Failing v Quitting

Yesterday, somebody sent me a link to the formal ritual whereby the freshmen/women (called “Rats”) of the Virginia Military Institute are pried loose from their parents’ loving arms and deposited with a third class corporal to be whipped into hard men and women during four demanding years at the nation’s oldest state military school.

At a school founded in 1839 which has provided warriors to fight our wars since then, ritual is an important element in the process — the unique process that turns an unshapen lump of clay into a hardened vessel in four years.

Sixty-one percent of the Rats will study math, science, or engineering and they are from 34 states and 4 foreign countries. They have an average GPA of 3.7.

It is a touching ritual. If you are bored today, watch it. Do you know of any other school that takes its students in in such a fashion?

The man speaking, the Superintendent of VMI, General JH Binford Peay III, VMI ’62, was the commander of the 101st Abn Div in the First Gulf War which conducted the longest airmobile movement in combat of any division in the history of warfare, setting up shop behind the Iraqi invaders of Kuwait. He was also the Centcom Commander as a 4-star General. [He has whipped VMI into the best shape it has ever been in since 1839. Personal view. He is also an inspiring leader and a good guy.]

One of the speakers, the Commandant, a warrior with almost three decades of military service made the distinction between failing and quitting. It is an important distinction.

Failing v Quitting, Big Red Car?

As a startup CEO or as a professional or as a parent — you will be faced with difficult tasks that one understandably would like to unburden themselves of.

You will encounter tasks so difficult they simply cannot be completed.

The manner in which you deal with these challenges will mark you, color your existence.

If you have given your best, if you can say, “I did all that I could with what I had as fairly constrained by time,” and have not accomplished the objective, you have failed.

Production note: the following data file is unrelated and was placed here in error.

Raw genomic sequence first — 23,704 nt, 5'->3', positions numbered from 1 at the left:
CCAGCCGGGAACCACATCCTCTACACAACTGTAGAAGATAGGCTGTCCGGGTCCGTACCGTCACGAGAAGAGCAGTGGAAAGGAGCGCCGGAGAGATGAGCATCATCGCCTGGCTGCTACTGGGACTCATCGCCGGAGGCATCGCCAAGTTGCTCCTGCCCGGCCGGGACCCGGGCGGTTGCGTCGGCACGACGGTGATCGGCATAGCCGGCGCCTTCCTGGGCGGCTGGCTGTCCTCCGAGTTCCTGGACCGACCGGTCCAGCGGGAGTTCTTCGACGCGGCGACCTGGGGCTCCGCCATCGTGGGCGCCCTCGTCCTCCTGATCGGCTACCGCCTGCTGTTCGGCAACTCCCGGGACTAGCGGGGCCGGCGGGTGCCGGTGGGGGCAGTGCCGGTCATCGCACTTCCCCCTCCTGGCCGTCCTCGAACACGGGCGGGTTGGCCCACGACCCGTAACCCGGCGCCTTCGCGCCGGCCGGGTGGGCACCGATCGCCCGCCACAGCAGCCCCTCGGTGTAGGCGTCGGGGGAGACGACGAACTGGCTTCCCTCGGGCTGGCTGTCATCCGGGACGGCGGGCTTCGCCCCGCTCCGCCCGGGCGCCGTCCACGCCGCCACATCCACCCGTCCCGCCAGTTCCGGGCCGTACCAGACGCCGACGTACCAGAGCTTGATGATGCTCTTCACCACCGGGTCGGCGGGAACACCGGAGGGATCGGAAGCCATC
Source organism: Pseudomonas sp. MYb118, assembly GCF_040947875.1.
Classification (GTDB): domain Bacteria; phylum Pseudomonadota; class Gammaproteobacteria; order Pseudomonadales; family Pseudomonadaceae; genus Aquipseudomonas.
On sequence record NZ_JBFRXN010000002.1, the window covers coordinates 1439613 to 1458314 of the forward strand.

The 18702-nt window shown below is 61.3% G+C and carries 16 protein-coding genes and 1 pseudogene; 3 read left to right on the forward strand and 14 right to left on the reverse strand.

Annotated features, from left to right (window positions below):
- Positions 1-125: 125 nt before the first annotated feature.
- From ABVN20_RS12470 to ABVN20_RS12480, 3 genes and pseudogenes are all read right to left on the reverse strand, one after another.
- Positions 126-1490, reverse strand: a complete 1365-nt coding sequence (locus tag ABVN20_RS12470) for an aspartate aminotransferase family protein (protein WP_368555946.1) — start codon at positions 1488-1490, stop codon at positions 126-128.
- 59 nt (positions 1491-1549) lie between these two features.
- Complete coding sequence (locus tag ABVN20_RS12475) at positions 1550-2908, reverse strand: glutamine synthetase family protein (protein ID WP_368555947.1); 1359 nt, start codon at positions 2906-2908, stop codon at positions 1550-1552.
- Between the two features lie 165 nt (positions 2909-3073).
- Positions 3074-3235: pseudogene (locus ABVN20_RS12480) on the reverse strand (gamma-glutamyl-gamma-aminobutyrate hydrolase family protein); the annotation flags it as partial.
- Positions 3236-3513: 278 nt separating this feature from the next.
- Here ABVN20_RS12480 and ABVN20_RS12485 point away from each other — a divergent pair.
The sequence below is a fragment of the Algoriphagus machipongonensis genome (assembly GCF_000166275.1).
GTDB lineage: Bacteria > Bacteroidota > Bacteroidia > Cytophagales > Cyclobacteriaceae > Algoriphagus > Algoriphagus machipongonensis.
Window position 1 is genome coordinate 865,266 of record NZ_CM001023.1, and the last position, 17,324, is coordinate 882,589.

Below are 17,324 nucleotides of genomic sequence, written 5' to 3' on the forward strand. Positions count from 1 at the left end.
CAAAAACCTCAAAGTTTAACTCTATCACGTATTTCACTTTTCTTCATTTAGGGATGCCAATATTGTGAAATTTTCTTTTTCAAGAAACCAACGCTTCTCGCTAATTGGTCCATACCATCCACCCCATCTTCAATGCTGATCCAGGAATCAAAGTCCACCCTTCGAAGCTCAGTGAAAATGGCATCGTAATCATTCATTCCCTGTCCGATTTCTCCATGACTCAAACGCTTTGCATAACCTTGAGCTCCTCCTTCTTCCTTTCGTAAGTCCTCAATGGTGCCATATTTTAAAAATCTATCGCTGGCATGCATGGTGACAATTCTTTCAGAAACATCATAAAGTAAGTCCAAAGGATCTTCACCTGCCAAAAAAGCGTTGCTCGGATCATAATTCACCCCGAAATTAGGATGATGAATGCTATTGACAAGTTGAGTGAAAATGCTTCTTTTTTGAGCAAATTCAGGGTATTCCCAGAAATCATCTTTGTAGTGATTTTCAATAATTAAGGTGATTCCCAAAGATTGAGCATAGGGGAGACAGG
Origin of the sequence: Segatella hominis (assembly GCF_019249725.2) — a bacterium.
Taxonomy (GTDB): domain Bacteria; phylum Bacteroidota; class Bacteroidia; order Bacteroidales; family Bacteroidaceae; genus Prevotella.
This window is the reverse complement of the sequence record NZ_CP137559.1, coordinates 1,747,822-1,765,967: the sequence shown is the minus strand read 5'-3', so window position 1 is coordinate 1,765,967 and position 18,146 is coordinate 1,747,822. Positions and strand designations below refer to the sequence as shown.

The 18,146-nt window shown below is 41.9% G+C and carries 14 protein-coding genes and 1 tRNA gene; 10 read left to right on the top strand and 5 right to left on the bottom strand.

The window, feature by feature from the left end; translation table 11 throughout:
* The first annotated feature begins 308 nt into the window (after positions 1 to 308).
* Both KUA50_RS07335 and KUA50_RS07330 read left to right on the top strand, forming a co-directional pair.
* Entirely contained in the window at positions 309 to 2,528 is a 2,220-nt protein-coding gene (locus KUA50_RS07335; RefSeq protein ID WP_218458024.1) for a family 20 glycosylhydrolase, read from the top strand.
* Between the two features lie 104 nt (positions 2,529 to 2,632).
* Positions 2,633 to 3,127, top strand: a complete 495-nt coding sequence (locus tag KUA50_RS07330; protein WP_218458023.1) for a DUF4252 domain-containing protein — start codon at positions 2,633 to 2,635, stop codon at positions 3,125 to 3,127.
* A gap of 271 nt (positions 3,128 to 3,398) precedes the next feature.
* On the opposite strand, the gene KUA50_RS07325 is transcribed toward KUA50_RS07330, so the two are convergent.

Failure is neither permanent nor fatal. It is the state of your existence before you pick yourself up, recharge your batteries, and take another swing at it.

On the other hand, if you decide that the objective is unattainable by you — that “by you” is important — and you throw it overboard, you will have quit.

Success after a hard course of effort is a beautiful thing, earned at full price.

Quitting is a permanent status. It is not a transitional status like failure. It is permanent and the mark on your life is indelible.

This comparison comes to me when I think of the hard row, the path less traveled these young men and women of our nation have chosen. Some will fail. Some will quit.

My concern is this — do they know the difference?

In business, it is perfectly understandable to fail. Business lore is filled with stories of endeavors that took a decade to become “overnight” successes.

Failure falls into the “tuition” column and you pick your self up and charge the hill again, and again, and again.

In business and in life, it is not acceptable to quit. It will mark you forever and in that dark little place in the back of your brain where you talk to you, a voice will say, forever, “You quit.”

Life is not perfect. Life is not fair. There are some situations in which you will never succeed. But, only one person determines whether you quit. Don’t be a quitter.

This is not pollyanna advice from the sidelines. In the hardest things I ever did at VMI, in the Army, in business — I got kicked in the teeth plenty of times, but I never quit. I learned that at VMI when I matriculated in 1969.

Even if you have quit in the past, know there is plenty of time left to embrace that lesson. Don’t live in the past. Forgive yourself and move on. But in the future, don’t quit.

In matters large, small, important, unimportant — never, ever, ever quit. 

Say a prayer for those VMI Rats; they are in it up to their eyeballs today. Of the 515 who matriculated, they may lose as much as half of their class before their four years are up. Those who survive will forever be changed as will those who didn’t.

But, hey, what the Hell do I know anyway? I’m just a Big Red Car.